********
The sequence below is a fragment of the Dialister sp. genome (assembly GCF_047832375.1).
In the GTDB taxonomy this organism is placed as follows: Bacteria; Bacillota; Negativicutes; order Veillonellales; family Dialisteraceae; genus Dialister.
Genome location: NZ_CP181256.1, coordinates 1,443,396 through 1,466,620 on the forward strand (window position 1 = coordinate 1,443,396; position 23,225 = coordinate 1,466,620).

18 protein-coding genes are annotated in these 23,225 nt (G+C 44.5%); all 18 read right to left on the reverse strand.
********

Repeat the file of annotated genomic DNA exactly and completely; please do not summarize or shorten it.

The sequence below is a fragment of the Dialister sp. genome (assembly GCF_047832375.1).
In the GTDB taxonomy this organism is placed as follows: Bacteria; Bacillota; Negativicutes; order Veillonellales; family Dialisteraceae; genus Dialister.
Genome location: NZ_CP181256.1, coordinates 1,443,396 through 1,466,620 on the forward strand (window position 1 = coordinate 1,443,396; position 23,225 = coordinate 1,466,620).

18 protein-coding genes are annotated in these 23,225 nt (G+C 44.5%); all 18 read right to left on the reverse strand.